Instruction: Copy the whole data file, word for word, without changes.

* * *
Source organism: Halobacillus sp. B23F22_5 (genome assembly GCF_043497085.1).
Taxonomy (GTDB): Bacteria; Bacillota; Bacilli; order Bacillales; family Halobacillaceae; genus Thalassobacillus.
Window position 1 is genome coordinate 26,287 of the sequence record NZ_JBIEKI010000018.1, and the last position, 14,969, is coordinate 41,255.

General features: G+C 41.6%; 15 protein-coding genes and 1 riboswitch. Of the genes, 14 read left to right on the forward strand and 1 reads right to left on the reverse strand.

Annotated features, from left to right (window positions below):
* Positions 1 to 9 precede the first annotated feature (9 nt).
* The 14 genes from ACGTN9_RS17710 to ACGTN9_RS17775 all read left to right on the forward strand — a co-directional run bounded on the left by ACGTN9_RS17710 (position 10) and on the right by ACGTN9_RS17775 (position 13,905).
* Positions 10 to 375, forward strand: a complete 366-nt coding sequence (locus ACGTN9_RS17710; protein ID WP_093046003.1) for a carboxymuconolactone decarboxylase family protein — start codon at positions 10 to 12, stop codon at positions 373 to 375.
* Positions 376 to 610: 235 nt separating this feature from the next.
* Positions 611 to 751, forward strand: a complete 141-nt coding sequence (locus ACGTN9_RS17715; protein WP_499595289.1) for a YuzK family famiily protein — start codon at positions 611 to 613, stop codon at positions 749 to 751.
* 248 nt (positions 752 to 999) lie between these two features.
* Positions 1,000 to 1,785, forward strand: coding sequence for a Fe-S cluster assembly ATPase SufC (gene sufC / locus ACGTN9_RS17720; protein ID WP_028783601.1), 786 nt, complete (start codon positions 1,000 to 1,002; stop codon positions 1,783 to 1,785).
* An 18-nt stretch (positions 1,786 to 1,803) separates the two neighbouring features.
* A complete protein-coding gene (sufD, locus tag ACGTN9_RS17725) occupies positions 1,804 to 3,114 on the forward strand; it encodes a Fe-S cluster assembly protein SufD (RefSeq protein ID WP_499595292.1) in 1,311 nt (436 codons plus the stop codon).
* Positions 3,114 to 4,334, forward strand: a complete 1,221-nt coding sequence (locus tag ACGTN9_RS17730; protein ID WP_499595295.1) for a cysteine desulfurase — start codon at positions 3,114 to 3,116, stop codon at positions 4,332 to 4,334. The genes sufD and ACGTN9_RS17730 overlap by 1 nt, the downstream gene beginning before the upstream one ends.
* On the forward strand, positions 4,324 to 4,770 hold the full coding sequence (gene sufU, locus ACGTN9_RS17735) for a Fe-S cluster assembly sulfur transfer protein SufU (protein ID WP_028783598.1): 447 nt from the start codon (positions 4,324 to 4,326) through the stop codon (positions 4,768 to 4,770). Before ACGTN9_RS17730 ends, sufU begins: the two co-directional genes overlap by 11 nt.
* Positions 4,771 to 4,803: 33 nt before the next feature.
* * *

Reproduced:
Source organism: Halobacillus sp. B23F22_5 (genome assembly GCF_043497085.1).
Taxonomy (GTDB): Bacteria; Bacillota; Bacilli; order Bacillales; family Halobacillaceae; genus Thalassobacillus.
Window position 1 is genome coordinate 26,287 of the sequence record NZ_JBIEKI010000018.1, and the last position, 14,969, is coordinate 41,255.

General features: G+C 41.6%; 15 protein-coding genes and 1 riboswitch. Of the genes, 14 read left to right on the forward strand and 1 reads right to left on the reverse strand.

Annotated features, from left to right (window positions below):
* Positions 1 to 9 precede the first annotated feature (9 nt).
* The 14 genes from ACGTN9_RS17710 to ACGTN9_RS17775 all read left to right on the forward strand — a co-directional run bounded on the left by ACGTN9_RS17710 (position 10) and on the right by ACGTN9_RS17775 (position 13,905).
* Positions 10 to 375, forward strand: a complete 366-nt coding sequence (locus ACGTN9_RS17710; protein ID WP_093046003.1) for a carboxymuconolactone decarboxylase family protein — start codon at positions 10 to 12, stop codon at positions 373 to 375.
* Positions 376 to 610: 235 nt separating this feature from the next.
* Positions 611 to 751, forward strand: a complete 141-nt coding sequence (locus ACGTN9_RS17715; protein WP_499595289.1) for a YuzK family famiily protein — start codon at positions 611 to 613, stop codon at positions 749 to 751.
* 248 nt (positions 752 to 999) lie between these two features.
* Positions 1,000 to 1,785, forward strand: coding sequence for a Fe-S cluster assembly ATPase SufC (gene sufC / locus ACGTN9_RS17720; protein ID WP_028783601.1), 786 nt, complete (start codon positions 1,000 to 1,002; stop codon positions 1,783 to 1,785).
* An 18-nt stretch (positions 1,786 to 1,803) separates the two neighbouring features.
* A complete protein-coding gene (sufD, locus tag ACGTN9_RS17725) occupies positions 1,804 to 3,114 on the forward strand; it encodes a Fe-S cluster assembly protein SufD (RefSeq protein ID WP_499595292.1) in 1,311 nt (436 codons plus the stop codon).
* Positions 3,114 to 4,334, forward strand: a complete 1,221-nt coding sequence (locus tag ACGTN9_RS17730; protein ID WP_499595295.1) for a cysteine desulfurase — start codon at positions 3,114 to 3,116, stop codon at positions 4,332 to 4,334. The genes sufD and ACGTN9_RS17730 overlap by 1 nt, the downstream gene beginning before the upstream one ends.
* On the forward strand, positions 4,324 to 4,770 hold the full coding sequence (gene sufU, locus ACGTN9_RS17735) for a Fe-S cluster assembly sulfur transfer protein SufU (protein ID WP_028783598.1): 447 nt from the start codon (positions 4,324 to 4,326) through the stop codon (positions 4,768 to 4,770). Before ACGTN9_RS17730 ends, sufU begins: the two co-directional genes overlap by 11 nt.
* Positions 4,771 to 4,803: 33 nt before the next feature.